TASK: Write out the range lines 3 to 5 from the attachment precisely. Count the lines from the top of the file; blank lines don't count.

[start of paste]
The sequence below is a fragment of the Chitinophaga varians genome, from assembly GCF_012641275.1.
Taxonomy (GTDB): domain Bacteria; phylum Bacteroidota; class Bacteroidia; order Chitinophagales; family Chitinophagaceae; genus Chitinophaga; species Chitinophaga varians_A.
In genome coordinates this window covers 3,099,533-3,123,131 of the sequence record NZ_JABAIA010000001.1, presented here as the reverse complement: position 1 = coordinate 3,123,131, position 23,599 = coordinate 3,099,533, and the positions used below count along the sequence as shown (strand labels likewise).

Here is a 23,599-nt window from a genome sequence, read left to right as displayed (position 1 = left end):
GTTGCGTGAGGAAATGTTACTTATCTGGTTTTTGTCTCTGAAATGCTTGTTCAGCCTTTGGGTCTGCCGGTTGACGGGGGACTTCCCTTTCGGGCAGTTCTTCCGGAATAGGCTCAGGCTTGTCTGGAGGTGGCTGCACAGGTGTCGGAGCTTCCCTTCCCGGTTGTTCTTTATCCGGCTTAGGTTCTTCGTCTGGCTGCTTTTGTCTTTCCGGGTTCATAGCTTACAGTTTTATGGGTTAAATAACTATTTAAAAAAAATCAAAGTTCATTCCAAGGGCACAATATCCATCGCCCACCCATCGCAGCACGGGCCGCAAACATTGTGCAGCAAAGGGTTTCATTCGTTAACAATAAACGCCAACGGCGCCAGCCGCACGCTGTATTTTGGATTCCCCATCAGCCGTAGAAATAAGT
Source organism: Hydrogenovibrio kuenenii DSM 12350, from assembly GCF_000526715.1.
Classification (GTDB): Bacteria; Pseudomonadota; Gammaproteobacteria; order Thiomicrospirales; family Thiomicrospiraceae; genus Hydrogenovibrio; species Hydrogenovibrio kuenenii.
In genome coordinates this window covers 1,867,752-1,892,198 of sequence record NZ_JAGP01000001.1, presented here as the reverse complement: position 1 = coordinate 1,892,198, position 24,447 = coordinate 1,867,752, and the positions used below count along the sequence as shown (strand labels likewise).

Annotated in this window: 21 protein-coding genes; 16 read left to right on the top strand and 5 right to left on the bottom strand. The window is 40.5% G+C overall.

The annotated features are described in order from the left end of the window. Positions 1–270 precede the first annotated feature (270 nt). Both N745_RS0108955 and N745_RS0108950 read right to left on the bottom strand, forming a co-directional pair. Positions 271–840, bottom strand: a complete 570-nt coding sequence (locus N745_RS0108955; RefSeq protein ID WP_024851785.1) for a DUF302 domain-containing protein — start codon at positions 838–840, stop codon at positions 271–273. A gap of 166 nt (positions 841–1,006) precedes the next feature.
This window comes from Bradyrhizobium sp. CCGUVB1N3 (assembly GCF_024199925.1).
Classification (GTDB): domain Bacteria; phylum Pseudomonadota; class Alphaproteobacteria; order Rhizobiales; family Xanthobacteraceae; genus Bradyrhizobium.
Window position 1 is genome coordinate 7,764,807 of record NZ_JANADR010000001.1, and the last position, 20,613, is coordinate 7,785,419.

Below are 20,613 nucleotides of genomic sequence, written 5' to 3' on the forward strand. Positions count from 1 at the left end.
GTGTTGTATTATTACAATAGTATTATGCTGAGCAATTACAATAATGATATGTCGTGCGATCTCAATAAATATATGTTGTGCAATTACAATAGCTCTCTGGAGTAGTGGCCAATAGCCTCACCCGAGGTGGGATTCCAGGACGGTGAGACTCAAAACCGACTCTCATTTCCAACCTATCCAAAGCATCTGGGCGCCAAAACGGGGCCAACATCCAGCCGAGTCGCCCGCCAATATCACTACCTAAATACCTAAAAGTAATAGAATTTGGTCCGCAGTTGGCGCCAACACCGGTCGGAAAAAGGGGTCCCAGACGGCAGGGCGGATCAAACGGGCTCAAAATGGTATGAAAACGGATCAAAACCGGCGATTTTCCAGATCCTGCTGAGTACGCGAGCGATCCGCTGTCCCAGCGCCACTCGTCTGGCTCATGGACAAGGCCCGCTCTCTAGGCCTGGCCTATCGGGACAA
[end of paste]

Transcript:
In genome coordinates this window covers 3,099,533-3,123,131 of the sequence record NZ_JABAIA010000001.1, presented here as the reverse complement: position 1 = coordinate 3,123,131, position 23,599 = coordinate 3,099,533, and the positions used below count along the sequence as shown (strand labels likewise).

Here is a 23,599-nt window from a genome sequence, read left to right as displayed (position 1 = left end):
GTTGCGTGAGGAAATGTTACTTATCTGGTTTTTGTCTCTGAAATGCTTGTTCAGCCTTTGGGTCTGCCGGTTGACGGGGGACTTCCCTTTCGGGCAGTTCTTCCGGAATAGGCTCAGGCTTGTCTGGAGGTGGCTGCACAGGTGTCGGAGCTTCCCTTCCCGGTTGTTCTTTATCCGGCTTAGGTTCTTCGTCTGGCTGCTTTTGTCTTTCCGGGTTCATAGCTTACAGTTTTATGGGTTAAATAACTATTTAAAAAAAATCAAAGTTCATTCCAAGGGCACAATATCCATCGCCCACCCATCGCAGCACGGGCCGCAAACATTGTGCAGCAAAGGGTTTCATTCGTTAACAATAAACGCCAACGGCGCCAGCCGCACGCTGTATTTTGGATTCCCCATCAGCCGTAGAAATAAGT